What You Can't See at Disneyland - Transparency Week
ADDITIONAL CONTRIBUTORS Mark Falanga

By Mark Falanga

Photo courtesy of Eric Gelinas.

When you go to Disneyland in Anaheim, California, you can see plenty of world famous attractions that have been entertaining people for generations. There’s the classic Mad Hatter’s Tea Party ride featuring the spinning teacups, the Matterhorn Bobsled roller coaster, which was the first steel tubular roller coaster in the world, and the fun Pirates of the Caribbean ride, which now features Captain Jack Sparrow from the popular film series.

As you exit the Pirates of the Caribbean ride, you’ll pass an attraction that is overlooked by most because it’s intentionally designed to appear inconspicuous. The attraction in question is a simple blue door with the number “33” on it. What’s so special about that? Well, behind it, lies one of the most exclusive clubs in the world, Disney’s Club 33.

The club also makes its mark as the only place in the park where you can obtain an alcoholic beverage. The club is still officially listed as a secret part of the park, although in recent years, even the Disneyland website acknowledges its existence.

The name has two theories of origin. The first one is the simplest, that the name comes from the physical address of where it’s located, 33 New Orleans Square. The second theory states that its name comes from the number of sponsors who supported the park from 1966-67.

The club was an idea of the man himself, Walt Disney, as he was visiting the 1964 New York World’s Fair. He was on a mission to seek new corporate sponsors for Disneyland. He noticed that most of the big sponsors such as Chevron and AT&T (who were also original members of Club 33), had private VIP lounges.

Once he returned, Disney immediately began to lay the framework for Club 33. Along with his wife Lillian, Disney traveled to New Orleans to meet with Emile Kuri, who designed the sets for the movies Mary Poppins and 20,000 Leagues Under the Sea, to hand pick the decorations. After a year of construction, the club opened on June 15, 1967, sadly, six months after Walt Disney’s death.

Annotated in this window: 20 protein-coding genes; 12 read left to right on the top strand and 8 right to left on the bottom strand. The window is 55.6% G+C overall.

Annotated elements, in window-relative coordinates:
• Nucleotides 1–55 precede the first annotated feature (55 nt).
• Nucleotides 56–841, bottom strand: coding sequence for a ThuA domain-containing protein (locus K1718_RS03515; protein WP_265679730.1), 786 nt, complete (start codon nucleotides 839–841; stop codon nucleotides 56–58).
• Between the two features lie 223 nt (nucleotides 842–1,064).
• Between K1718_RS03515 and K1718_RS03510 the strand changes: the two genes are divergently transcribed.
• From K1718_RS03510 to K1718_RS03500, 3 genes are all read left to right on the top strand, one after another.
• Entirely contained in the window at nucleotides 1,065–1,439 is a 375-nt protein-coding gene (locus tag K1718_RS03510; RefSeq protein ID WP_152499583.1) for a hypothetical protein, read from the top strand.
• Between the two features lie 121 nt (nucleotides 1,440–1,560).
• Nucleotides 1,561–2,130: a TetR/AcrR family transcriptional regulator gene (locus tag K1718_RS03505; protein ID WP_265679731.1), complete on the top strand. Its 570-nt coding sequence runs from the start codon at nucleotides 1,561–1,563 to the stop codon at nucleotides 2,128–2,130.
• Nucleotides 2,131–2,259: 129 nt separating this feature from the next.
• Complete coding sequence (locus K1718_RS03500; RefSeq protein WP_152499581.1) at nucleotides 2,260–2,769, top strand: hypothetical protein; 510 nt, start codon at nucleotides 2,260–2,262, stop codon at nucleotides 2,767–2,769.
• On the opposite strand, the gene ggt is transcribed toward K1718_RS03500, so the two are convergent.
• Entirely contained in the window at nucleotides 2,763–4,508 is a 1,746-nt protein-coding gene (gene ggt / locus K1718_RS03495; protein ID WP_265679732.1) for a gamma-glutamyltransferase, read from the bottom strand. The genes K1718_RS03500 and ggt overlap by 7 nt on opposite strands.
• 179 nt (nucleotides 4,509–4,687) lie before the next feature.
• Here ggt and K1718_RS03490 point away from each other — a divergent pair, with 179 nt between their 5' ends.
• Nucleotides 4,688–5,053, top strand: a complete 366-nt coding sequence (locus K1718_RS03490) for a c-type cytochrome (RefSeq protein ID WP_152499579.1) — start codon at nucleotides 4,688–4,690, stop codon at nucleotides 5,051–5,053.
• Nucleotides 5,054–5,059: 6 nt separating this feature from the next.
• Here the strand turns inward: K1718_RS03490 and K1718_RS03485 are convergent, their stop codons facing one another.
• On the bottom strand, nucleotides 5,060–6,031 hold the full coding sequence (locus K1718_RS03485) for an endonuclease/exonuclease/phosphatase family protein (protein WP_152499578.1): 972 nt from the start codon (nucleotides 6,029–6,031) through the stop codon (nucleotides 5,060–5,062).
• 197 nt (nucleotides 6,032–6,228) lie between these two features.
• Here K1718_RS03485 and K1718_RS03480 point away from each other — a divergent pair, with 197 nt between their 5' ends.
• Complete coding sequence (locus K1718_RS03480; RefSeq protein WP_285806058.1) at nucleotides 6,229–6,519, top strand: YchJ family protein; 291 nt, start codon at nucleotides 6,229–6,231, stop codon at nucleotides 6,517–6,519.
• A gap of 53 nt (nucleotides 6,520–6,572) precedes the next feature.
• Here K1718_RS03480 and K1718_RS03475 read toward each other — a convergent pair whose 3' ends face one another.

Now, let’s take the grand tour (via available information on the internet). To enter the club, there’s a buzzer you need to press on the blue door to state your name and reservation. Once inside the blue door, you enter an ornate lobby and are offered a choice on how to up to the dining area. You could choose the stairs, or a glass elevator, which is a reproduction of one which Disney himself admired on a trip to Paris.

From there, you’ll enter the lounge alley, which is a waiting area before you enter the dining area. You’ll notice an antique harpsichord that decorates this room. In an interview with Bloomberg, the club’s manager, Michael Bracco, said the instrument was once played by Elton John during his visit to the club.

Once your table is ready, you’ll be taken to one of two dining rooms. The first is the main dining hall, which resembles a 19th century dining room. The walls are decorated with original paintings by Disney artists. The other room is called the trophy room and is filled with various artifacts from Disney’s life. A little known fact is that this room was designed to have a full animatronics show with a various birds that would actually talk with guests based on their conversations through hidden microphones in the chandeliers. The plan was eventually scrapped, but the microphone screens are still intact.

Once in the dining room, your menu is presented, which features the finest foods available. But alas, to eat this well certainly does not come cheap. The most expensive appetizer is a trio of artisan caviar which will set you back $50. As for the entrees, the most expensive dish is a filet of pan roasted chateaubriand which costs a whopping $53.

Once your meal is served and bill paid, you exit the club right at the entrance for the Blue Bayou restaurant, as curious onlookers try to peek inside.

Before you try to make reservations at Club 33 for your next Disneyland vacation, keep in mind that this club is strictly members only. You need to either be a member or be with a member to eat and drink here.

If you’d like to become a member, e-mail Disney at club33interest@disneyland.com and be prepared to wait…about seven to 10 years! According to a report by KABC in Los Angeles, in May of 2012, the club opened its wait list for the first time in more than a decade. If you’re lucky enough to get a call from them, you’ll have to immediately pay the $25,000 initiation fee, followed by $10,000 monthly membership fee. A corporate membership is the same per month, but the initiation fee is $40,000.

So unless you know a member or have thousands of dollars to spare, you might never see one of the most exclusive clubs in the world. Until that happens, you’ll just have to wish upon a star.

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